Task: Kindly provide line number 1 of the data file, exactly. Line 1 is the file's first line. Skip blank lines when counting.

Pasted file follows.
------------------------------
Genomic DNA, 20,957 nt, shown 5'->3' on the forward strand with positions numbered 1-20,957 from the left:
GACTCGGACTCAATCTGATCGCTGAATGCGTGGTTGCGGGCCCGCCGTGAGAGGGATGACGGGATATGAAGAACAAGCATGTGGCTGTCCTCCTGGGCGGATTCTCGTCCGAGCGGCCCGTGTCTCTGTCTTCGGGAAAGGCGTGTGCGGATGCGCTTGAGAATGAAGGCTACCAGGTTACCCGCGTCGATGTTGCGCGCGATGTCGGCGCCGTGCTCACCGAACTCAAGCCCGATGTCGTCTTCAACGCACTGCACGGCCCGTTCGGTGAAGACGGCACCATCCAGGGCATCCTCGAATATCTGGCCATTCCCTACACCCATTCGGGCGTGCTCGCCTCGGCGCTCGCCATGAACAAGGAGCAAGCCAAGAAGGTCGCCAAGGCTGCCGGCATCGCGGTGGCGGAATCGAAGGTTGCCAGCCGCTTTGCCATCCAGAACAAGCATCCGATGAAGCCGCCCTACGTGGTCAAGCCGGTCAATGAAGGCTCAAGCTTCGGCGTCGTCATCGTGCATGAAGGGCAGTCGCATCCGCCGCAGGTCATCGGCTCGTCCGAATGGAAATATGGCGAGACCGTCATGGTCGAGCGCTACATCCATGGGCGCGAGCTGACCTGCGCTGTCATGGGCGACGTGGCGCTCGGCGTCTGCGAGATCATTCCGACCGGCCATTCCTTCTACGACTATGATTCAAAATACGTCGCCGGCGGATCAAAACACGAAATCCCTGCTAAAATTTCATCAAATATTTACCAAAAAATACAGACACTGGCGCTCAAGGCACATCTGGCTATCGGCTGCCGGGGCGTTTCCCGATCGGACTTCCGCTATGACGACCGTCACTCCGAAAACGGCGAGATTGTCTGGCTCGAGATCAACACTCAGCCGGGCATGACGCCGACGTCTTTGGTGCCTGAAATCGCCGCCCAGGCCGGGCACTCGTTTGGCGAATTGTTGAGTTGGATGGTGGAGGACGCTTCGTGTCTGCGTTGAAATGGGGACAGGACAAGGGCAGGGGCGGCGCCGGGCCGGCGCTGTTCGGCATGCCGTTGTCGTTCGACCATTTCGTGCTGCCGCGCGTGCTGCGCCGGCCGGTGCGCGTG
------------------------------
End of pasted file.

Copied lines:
Genomic DNA, 20,957 nt, shown 5'->3' on the forward strand with positions numbered 1-20,957 from the left: